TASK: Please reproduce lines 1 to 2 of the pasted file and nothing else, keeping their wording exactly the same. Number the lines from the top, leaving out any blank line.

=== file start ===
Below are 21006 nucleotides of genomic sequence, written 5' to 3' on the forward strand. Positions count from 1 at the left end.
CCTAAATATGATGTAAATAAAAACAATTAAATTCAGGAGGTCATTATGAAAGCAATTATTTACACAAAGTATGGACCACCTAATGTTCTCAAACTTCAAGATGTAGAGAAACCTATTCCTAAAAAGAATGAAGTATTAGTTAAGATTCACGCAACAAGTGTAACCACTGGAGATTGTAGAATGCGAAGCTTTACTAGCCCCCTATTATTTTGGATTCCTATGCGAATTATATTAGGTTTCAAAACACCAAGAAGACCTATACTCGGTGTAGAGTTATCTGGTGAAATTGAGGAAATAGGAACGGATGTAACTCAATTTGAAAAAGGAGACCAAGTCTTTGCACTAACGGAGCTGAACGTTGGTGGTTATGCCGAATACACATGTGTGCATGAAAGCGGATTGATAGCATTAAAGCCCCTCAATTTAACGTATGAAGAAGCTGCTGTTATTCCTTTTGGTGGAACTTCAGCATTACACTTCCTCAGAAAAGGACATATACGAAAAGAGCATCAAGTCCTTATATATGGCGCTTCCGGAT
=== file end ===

Below are 21006 nucleotides of genomic sequence, written 5' to 3' on the forward strand. Positions count from 1 at the left end.
CCTAAATATGATGTAAATAAAAACAATTAAATTCAGGAGGTCATTATGAAAGCAATTATTTACACAAAGTATGGACCACCTAATGTTCTCAAACTTCAAGATGTAGAGAAACCTATTCCTAAAAAGAATGAAGTATTAGTTAAGATTCACGCAACAAGTGTAACCACTGGAGATTGTAGAATGCGAAGCTTTACTAGCCCCCTATTATTTTGGATTCCTATGCGAATTATATTAGGTTTCAAAACACCAAGAAGACCTATACTCGGTGTAGAGTTATCTGGTGAAATTGAGGAAATAGGAACGGATGTAACTCAATTTGAAAAAGGAGACCAAGTCTTTGCACTAACGGAGCTGAACGTTGGTGGTTATGCCGAATACACATGTGTGCATGAAAGCGGATTGATAGCATTAAAGCCCCTCAATTTAACGTATGAAGAAGCTGCTGTTATTCCTTTTGGTGGAACTTCAGCATTACACTTCCTCAGAAAAGGACATATACGAAAAGAGCATCAAGTCCTTATATATGGCGCTTCCGGAT